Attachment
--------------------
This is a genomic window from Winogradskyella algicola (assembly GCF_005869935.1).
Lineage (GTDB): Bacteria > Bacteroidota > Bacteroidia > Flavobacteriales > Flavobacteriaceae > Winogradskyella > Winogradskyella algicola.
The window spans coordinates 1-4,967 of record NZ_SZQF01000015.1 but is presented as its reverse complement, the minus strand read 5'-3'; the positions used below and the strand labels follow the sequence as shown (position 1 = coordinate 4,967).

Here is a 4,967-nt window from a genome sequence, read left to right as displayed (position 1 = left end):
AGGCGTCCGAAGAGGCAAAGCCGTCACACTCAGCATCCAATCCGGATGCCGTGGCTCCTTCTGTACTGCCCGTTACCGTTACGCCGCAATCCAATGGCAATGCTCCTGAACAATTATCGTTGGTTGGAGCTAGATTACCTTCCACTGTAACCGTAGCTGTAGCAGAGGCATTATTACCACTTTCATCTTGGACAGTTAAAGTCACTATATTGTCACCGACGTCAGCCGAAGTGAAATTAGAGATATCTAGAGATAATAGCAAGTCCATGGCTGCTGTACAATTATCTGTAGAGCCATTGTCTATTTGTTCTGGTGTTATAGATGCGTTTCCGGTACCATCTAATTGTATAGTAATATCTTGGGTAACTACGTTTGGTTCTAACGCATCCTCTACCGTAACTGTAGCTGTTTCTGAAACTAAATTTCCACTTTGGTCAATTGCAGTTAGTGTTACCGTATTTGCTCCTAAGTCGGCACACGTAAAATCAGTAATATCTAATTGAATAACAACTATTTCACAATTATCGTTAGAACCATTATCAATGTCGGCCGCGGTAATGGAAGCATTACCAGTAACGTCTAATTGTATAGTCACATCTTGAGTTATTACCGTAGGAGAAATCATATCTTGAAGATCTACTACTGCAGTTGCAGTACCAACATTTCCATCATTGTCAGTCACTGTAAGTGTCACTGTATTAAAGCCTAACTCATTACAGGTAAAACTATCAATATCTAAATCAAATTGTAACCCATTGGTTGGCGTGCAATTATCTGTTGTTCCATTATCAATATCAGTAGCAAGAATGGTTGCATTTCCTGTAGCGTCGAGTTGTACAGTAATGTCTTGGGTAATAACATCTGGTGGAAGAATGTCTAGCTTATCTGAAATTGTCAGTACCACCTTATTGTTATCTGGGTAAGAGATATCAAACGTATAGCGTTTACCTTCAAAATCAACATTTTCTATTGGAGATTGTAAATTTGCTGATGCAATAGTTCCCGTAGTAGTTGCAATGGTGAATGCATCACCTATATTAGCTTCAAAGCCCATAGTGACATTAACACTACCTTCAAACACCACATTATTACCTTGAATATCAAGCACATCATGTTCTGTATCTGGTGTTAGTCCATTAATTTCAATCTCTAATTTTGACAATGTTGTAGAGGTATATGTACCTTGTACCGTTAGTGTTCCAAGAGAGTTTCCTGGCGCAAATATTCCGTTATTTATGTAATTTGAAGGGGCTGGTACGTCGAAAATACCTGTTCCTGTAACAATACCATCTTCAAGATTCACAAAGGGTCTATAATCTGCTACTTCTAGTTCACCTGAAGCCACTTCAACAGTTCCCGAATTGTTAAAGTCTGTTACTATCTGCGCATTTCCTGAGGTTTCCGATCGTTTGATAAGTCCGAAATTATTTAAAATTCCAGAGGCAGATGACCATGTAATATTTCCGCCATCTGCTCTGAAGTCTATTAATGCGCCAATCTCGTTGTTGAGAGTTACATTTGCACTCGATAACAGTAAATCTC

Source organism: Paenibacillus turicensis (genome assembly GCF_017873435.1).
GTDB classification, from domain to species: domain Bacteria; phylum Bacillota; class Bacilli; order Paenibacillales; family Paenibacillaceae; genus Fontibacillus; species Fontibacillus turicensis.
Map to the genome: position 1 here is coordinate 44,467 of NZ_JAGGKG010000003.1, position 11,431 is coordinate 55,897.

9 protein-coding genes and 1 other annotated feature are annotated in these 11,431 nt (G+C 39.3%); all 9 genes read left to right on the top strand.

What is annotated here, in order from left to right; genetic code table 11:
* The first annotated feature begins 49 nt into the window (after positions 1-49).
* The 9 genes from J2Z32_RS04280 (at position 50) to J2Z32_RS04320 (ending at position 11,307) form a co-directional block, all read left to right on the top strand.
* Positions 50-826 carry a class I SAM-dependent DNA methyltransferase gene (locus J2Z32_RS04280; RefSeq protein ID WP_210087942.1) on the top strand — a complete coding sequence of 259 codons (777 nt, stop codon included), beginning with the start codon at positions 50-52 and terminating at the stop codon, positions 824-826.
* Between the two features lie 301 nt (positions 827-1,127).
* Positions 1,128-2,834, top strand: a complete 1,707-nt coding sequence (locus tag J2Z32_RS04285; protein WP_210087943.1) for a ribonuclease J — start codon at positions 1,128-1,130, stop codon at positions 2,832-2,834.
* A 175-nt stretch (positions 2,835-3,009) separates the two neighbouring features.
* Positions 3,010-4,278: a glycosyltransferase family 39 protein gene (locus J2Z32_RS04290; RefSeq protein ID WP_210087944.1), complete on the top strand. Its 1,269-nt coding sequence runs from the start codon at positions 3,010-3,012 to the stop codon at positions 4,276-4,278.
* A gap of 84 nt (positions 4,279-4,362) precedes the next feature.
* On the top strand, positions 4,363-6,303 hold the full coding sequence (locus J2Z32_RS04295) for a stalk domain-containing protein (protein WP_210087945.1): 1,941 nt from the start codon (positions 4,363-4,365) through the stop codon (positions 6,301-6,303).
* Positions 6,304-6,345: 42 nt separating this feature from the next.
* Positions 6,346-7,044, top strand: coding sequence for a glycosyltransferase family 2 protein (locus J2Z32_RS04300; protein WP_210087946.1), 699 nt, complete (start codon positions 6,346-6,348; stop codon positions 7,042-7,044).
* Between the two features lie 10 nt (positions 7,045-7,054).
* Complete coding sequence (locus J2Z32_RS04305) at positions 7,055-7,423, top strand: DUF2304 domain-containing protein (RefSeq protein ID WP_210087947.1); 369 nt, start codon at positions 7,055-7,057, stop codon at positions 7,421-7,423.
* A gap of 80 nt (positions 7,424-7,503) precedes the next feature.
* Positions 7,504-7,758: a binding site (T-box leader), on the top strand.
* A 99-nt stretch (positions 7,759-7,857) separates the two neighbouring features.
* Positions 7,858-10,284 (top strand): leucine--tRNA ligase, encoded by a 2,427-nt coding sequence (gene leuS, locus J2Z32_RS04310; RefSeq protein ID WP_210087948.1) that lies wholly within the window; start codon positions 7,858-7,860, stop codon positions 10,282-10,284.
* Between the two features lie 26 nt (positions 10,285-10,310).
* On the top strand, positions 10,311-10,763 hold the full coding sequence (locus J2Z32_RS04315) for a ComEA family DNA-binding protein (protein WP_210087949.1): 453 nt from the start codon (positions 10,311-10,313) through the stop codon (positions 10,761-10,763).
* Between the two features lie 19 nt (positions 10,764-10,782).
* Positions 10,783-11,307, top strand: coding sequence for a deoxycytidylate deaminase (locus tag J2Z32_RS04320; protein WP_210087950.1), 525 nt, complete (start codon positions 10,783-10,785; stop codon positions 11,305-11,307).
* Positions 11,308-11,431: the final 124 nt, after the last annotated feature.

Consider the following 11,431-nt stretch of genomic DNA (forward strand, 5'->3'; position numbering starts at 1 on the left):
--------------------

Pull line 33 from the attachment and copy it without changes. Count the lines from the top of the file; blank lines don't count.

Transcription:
Consider the following 11,431-nt stretch of genomic DNA (forward strand, 5'->3'; position numbering starts at 1 on the left):